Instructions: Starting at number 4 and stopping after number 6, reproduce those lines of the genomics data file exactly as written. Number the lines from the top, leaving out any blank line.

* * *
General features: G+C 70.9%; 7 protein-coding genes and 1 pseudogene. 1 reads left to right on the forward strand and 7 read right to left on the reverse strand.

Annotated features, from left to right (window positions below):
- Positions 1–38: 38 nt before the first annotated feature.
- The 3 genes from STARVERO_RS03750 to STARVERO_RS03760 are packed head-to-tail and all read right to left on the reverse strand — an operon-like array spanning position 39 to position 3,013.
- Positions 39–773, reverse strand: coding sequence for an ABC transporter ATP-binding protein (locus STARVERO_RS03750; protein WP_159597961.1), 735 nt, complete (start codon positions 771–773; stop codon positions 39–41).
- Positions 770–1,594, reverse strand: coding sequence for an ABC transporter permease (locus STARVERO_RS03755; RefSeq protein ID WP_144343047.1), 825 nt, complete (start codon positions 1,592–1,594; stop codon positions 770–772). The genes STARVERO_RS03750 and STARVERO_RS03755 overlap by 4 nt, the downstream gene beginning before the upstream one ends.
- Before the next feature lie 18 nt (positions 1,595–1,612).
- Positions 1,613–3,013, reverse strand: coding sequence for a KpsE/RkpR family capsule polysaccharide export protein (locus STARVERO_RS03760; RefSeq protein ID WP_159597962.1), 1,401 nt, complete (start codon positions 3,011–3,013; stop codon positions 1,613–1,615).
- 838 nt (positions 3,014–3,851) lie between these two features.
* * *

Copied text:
- The 3 genes from STARVERO_RS03750 to STARVERO_RS03760 are packed head-to-tail and all read right to left on the reverse strand — an operon-like array spanning position 39 to position 3,013.
- Positions 39–773, reverse strand: coding sequence for an ABC transporter ATP-binding protein (locus STARVERO_RS03750; protein WP_159597961.1), 735 nt, complete (start codon positions 771–773; stop codon positions 39–41).
- Positions 770–1,594, reverse strand: coding sequence for an ABC transporter permease (locus STARVERO_RS03755; RefSeq protein ID WP_144343047.1), 825 nt, complete (start codon positions 1,592–1,594; stop codon positions 770–772). The genes STARVERO_RS03750 and STARVERO_RS03755 overlap by 4 nt, the downstream gene beginning before the upstream one ends.